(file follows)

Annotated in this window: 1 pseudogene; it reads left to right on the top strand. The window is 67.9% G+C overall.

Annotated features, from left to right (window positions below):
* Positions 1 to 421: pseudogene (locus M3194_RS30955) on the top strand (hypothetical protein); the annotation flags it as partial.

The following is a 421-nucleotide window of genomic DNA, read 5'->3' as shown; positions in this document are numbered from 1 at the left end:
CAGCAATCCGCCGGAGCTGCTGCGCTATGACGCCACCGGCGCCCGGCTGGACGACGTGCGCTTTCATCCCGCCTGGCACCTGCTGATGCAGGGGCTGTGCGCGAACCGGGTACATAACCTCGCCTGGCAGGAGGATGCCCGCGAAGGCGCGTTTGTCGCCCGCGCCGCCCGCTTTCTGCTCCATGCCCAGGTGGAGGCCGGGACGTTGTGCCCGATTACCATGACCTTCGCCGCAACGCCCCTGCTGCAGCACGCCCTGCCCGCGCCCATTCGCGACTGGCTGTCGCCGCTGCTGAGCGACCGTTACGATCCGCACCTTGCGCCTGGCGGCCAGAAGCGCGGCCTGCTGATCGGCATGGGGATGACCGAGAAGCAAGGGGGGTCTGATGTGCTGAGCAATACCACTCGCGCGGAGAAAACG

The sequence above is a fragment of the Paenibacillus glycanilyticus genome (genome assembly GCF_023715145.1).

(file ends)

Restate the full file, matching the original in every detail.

Annotated in this window: 1 pseudogene; it reads left to right on the top strand. The window is 67.9% G+C overall.

Annotated features, from left to right (window positions below):
* Positions 1 to 421: pseudogene (locus M3194_RS30955) on the top strand (hypothetical protein); the annotation flags it as partial.

The following is a 421-nucleotide window of genomic DNA, read 5'->3' as shown; positions in this document are numbered from 1 at the left end:
CAGCAATCCGCCGGAGCTGCTGCGCTATGACGCCACCGGCGCCCGGCTGGACGACGTGCGCTTTCATCCCGCCTGGCACCTGCTGATGCAGGGGCTGTGCGCGAACCGGGTACATAACCTCGCCTGGCAGGAGGATGCCCGCGAAGGCGCGTTTGTCGCCCGCGCCGCCCGCTTTCTGCTCCATGCCCAGGTGGAGGCCGGGACGTTGTGCCCGATTACCATGACCTTCGCCGCAACGCCCCTGCTGCAGCACGCCCTGCCCGCGCCCATTCGCGACTGGCTGTCGCCGCTGCTGAGCGACCGTTACGATCCGCACCTTGCGCCTGGCGGCCAGAAGCGCGGCCTGCTGATCGGCATGGGGATGACCGAGAAGCAAGGGGGGTCTGATGTGCTGAGCAATACCACTCGCGCGGAGAAAACG

The sequence above is a fragment of the Paenibacillus glycanilyticus genome (genome assembly GCF_023715145.1).